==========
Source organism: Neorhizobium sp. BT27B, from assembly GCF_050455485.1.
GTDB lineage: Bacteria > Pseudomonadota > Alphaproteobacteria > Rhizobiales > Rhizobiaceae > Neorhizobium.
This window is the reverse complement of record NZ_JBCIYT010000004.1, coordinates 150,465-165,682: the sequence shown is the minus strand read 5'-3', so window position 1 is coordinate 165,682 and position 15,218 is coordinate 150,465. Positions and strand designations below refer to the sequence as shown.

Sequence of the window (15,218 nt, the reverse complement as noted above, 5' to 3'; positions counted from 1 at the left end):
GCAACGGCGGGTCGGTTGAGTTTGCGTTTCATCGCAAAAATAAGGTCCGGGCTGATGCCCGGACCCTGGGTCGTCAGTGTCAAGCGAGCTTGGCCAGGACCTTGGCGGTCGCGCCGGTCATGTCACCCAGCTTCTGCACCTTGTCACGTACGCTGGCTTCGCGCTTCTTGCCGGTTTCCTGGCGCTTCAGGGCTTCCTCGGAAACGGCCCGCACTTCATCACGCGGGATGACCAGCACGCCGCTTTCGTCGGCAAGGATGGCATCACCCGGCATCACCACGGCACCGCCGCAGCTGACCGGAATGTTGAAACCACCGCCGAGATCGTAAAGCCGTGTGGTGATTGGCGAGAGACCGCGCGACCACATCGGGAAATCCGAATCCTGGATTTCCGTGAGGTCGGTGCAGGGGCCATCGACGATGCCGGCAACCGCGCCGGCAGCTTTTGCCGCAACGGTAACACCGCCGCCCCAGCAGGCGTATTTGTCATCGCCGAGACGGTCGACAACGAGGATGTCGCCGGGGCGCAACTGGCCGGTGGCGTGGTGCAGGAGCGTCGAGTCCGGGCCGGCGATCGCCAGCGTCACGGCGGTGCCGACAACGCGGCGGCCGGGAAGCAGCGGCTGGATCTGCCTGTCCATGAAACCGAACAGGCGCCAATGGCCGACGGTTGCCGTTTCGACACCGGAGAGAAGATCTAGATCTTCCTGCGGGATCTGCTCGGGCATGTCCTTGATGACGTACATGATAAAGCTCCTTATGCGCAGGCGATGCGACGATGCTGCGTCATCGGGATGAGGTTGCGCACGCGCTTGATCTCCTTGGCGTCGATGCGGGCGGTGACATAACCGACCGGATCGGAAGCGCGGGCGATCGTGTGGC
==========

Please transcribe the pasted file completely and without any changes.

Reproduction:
Source organism: Neorhizobium sp. BT27B, from assembly GCF_050455485.1.
GTDB lineage: Bacteria > Pseudomonadota > Alphaproteobacteria > Rhizobiales > Rhizobiaceae > Neorhizobium.
This window is the reverse complement of record NZ_JBCIYT010000004.1, coordinates 150,465-165,682: the sequence shown is the minus strand read 5'-3', so window position 1 is coordinate 165,682 and position 15,218 is coordinate 150,465. Positions and strand designations below refer to the sequence as shown.

Sequence of the window (15,218 nt, the reverse complement as noted above, 5' to 3'; positions counted from 1 at the left end):
GCAACGGCGGGTCGGTTGAGTTTGCGTTTCATCGCAAAAATAAGGTCCGGGCTGATGCCCGGACCCTGGGTCGTCAGTGTCAAGCGAGCTTGGCCAGGACCTTGGCGGTCGCGCCGGTCATGTCACCCAGCTTCTGCACCTTGTCACGTACGCTGGCTTCGCGCTTCTTGCCGGTTTCCTGGCGCTTCAGGGCTTCCTCGGAAACGGCCCGCACTTCATCACGCGGGATGACCAGCACGCCGCTTTCGTCGGCAAGGATGGCATCACCCGGCATCACCACGGCACCGCCGCAGCTGACCGGAATGTTGAAACCACCGCCGAGATCGTAAAGCCGTGTGGTGATTGGCGAGAGACCGCGCGACCACATCGGGAAATCCGAATCCTGGATTTCCGTGAGGTCGGTGCAGGGGCCATCGACGATGCCGGCAACCGCGCCGGCAGCTTTTGCCGCAACGGTAACACCGCCGCCCCAGCAGGCGTATTTGTCATCGCCGAGACGGTCGACAACGAGGATGTCGCCGGGGCGCAACTGGCCGGTGGCGTGGTGCAGGAGCGTCGAGTCCGGGCCGGCGATCGCCAGCGTCACGGCGGTGCCGACAACGCGGCGGCCGGGAAGCAGCGGCTGGATCTGCCTGTCCATGAAACCGAACAGGCGCCAATGGCCGACGGTTGCCGTTTCGACACCGGAGAGAAGATCTAGATCTTCCTGCGGGATCTGCTCGGGCATGTCCTTGATGACGTACATGATAAAGCTCCTTATGCGCAGGCGATGCGACGATGCTGCGTCATCGGGATGAGGTTGCGCACGCGCTTGATCTCCTTGGCGTCGATGCGGGCGGTGACATAACCGACCGGATCGGAAGCGCGGGCGATCGTGTGGC